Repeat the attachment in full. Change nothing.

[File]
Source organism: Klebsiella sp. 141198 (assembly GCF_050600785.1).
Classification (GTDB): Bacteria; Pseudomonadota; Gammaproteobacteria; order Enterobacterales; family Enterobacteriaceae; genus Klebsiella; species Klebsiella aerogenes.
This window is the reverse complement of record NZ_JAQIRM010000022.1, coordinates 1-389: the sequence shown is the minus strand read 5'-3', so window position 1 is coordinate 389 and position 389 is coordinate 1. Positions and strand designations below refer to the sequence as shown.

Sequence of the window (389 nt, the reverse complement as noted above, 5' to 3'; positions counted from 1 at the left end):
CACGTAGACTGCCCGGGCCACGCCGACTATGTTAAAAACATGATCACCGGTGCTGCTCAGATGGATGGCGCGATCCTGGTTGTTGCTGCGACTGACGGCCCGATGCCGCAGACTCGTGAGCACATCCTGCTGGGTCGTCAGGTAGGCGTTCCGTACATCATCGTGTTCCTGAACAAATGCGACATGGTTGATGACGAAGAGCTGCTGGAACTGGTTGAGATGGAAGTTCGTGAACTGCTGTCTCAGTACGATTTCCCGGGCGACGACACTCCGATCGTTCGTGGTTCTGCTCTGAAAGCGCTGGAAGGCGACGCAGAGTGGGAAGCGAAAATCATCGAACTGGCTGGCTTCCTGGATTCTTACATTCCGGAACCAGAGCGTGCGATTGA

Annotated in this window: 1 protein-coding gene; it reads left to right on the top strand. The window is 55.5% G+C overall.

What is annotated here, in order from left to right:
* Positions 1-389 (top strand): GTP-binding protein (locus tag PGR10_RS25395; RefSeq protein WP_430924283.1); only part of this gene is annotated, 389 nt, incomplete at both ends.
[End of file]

Source organism: Klebsiella sp. 141198 (assembly GCF_050600785.1).
Classification (GTDB): Bacteria; Pseudomonadota; Gammaproteobacteria; order Enterobacterales; family Enterobacteriaceae; genus Klebsiella; species Klebsiella aerogenes.
This window is the reverse complement of record NZ_JAQIRM010000022.1, coordinates 1-389: the sequence shown is the minus strand read 5'-3', so window position 1 is coordinate 389 and position 389 is coordinate 1. Positions and strand designations below refer to the sequence as shown.

Sequence of the window (389 nt, the reverse complement as noted above, 5' to 3'; positions counted from 1 at the left end):
CACGTAGACTGCCCGGGCCACGCCGACTATGTTAAAAACATGATCACCGGTGCTGCTCAGATGGATGGCGCGATCCTGGTTGTTGCTGCGACTGACGGCCCGATGCCGCAGACTCGTGAGCACATCCTGCTGGGTCGTCAGGTAGGCGTTCCGTACATCATCGTGTTCCTGAACAAATGCGACATGGTTGATGACGAAGAGCTGCTGGAACTGGTTGAGATGGAAGTTCGTGAACTGCTGTCTCAGTACGATTTCCCGGGCGACGACACTCCGATCGTTCGTGGTTCTGCTCTGAAAGCGCTGGAAGGCGACGCAGAGTGGGAAGCGAAAATCATCGAACTGGCTGGCTTCCTGGATTCTTACATTCCGGAACCAGAGCGTGCGATTGA

Annotated in this window: 1 protein-coding gene; it reads left to right on the top strand. The window is 55.5% G+C overall.

What is annotated here, in order from left to right:
* Positions 1-389 (top strand): GTP-binding protein (locus tag PGR10_RS25395; RefSeq protein WP_430924283.1); only part of this gene is annotated, 389 nt, incomplete at both ends.